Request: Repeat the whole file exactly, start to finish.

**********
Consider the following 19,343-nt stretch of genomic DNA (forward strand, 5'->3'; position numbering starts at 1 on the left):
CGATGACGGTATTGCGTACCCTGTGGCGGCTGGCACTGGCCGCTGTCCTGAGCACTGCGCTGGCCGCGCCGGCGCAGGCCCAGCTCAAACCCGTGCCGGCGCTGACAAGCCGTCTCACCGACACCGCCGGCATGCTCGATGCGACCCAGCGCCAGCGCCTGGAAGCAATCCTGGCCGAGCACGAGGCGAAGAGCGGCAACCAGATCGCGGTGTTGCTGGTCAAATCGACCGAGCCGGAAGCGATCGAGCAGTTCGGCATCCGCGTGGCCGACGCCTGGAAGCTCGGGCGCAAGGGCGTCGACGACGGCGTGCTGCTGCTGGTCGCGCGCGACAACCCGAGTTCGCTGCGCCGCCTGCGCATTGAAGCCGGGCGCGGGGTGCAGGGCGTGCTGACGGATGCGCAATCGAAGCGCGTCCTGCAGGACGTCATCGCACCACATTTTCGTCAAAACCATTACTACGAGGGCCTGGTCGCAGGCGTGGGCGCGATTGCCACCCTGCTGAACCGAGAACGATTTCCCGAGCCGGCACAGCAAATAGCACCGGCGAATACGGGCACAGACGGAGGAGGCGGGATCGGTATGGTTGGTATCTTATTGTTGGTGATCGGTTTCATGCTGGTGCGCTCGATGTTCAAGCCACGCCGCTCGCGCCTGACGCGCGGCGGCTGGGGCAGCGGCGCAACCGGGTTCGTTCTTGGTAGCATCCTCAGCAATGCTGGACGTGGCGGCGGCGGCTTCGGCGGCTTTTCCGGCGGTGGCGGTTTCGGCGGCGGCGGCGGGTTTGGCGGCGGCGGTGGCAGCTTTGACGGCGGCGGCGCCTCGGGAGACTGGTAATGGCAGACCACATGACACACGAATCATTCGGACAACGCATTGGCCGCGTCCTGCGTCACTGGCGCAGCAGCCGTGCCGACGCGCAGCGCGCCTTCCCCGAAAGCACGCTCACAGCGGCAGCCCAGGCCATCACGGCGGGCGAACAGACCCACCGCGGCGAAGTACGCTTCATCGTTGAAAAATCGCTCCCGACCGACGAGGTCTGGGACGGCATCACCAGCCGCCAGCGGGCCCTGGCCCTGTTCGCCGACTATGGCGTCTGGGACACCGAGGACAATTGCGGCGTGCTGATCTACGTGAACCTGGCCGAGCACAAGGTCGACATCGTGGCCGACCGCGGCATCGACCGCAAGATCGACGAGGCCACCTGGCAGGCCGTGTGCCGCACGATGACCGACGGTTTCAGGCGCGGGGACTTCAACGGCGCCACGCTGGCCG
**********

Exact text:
Consider the following 19,343-nt stretch of genomic DNA (forward strand, 5'->3'; position numbering starts at 1 on the left):
CGATGACGGTATTGCGTACCCTGTGGCGGCTGGCACTGGCCGCTGTCCTGAGCACTGCGCTGGCCGCGCCGGCGCAGGCCCAGCTCAAACCCGTGCCGGCGCTGACAAGCCGTCTCACCGACACCGCCGGCATGCTCGATGCGACCCAGCGCCAGCGCCTGGAAGCAATCCTGGCCGAGCACGAGGCGAAGAGCGGCAACCAGATCGCGGTGTTGCTGGTCAAATCGACCGAGCCGGAAGCGATCGAGCAGTTCGGCATCCGCGTGGCCGACGCCTGGAAGCTCGGGCGCAAGGGCGTCGACGACGGCGTGCTGCTGCTGGTCGCGCGCGACAACCCGAGTTCGCTGCGCCGCCTGCGCATTGAAGCCGGGCGCGGGGTGCAGGGCGTGCTGACGGATGCGCAATCGAAGCGCGTCCTGCAGGACGTCATCGCACCACATTTTCGTCAAAACCATTACTACGAGGGCCTGGTCGCAGGCGTGGGCGCGATTGCCACCCTGCTGAACCGAGAACGATTTCCCGAGCCGGCACAGCAAATAGCACCGGCGAATACGGGCACAGACGGAGGAGGCGGGATCGGTATGGTTGGTATCTTATTGTTGGTGATCGGTTTCATGCTGGTGCGCTCGATGTTCAAGCCACGCCGCTCGCGCCTGACGCGCGGCGGCTGGGGCAGCGGCGCAACCGGGTTCGTTCTTGGTAGCATCCTCAGCAATGCTGGACGTGGCGGCGGCGGCTTCGGCGGCTTTTCCGGCGGTGGCGGTTTCGGCGGCGGCGGCGGGTTTGGCGGCGGCGGTGGCAGCTTTGACGGCGGCGGCGCCTCGGGAGACTGGTAATGGCAGACCACATGACACACGAATCATTCGGACAACGCATTGGCCGCGTCCTGCGTCACTGGCGCAGCAGCCGTGCCGACGCGCAGCGCGCCTTCCCCGAAAGCACGCTCACAGCGGCAGCCCAGGCCATCACGGCGGGCGAACAGACCCACCGCGGCGAAGTACGCTTCATCGTTGAAAAATCGCTCCCGACCGACGAGGTCTGGGACGGCATCACCAGCCGCCAGCGGGCCCTGGCCCTGTTCGCCGACTATGGCGTCTGGGACACCGAGGACAATTGCGGCGTGCTGATCTACGTGAACCTGGCCGAGCACAAGGTCGACATCGTGGCCGACCGCGGCATCGACCGCAAGATCGACGAGGCCACCTGGCAGGCCGTGTGCCGCACGATGACCGACGGTTTCAGGCGCGGGGACTTCAACGGCGCCACGCTGGCCG